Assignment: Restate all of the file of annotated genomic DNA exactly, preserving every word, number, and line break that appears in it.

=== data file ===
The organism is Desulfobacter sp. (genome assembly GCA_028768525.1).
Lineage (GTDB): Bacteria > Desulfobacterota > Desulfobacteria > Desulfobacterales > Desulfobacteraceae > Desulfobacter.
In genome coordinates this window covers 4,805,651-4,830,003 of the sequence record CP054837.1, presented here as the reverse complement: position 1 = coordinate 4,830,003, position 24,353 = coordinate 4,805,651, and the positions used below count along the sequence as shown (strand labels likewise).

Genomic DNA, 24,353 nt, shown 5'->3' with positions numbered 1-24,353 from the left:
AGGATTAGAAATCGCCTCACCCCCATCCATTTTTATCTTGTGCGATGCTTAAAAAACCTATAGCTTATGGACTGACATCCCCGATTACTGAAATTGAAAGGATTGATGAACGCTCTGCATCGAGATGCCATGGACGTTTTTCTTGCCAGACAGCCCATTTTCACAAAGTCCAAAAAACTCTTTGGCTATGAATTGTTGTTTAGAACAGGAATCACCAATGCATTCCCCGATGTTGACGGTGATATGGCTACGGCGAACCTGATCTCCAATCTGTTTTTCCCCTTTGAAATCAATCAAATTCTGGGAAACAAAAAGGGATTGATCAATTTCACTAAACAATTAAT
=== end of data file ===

The organism is Desulfobacter sp. (genome assembly GCA_028768525.1).
Lineage (GTDB): Bacteria > Desulfobacterota > Desulfobacteria > Desulfobacterales > Desulfobacteraceae > Desulfobacter.
In genome coordinates this window covers 4,805,651-4,830,003 of the sequence record CP054837.1, presented here as the reverse complement: position 1 = coordinate 4,830,003, position 24,353 = coordinate 4,805,651, and the positions used below count along the sequence as shown (strand labels likewise).

Genomic DNA, 24,353 nt, shown 5'->3' with positions numbered 1-24,353 from the left:
AGGATTAGAAATCGCCTCACCCCCATCCATTTTTATCTTGTGCGATGCTTAAAAAACCTATAGCTTATGGACTGACATCCCCGATTACTGAAATTGAAAGGATTGATGAACGCTCTGCATCGAGATGCCATGGACGTTTTTCTTGCCAGACAGCCCATTTTCACAAAGTCCAAAAAACTCTTTGGCTATGAATTGTTGTTTAGAACAGGAATCACCAATGCATTCCCCGATGTTGACGGTGATATGGCTACGGCGAACCTGATCTCCAATCTGTTTTTCCCCTTTGAAATCAATCAAATTCTGGGAAACAAAAAGGGATTGATCAATTTCACTAAACAATTAAT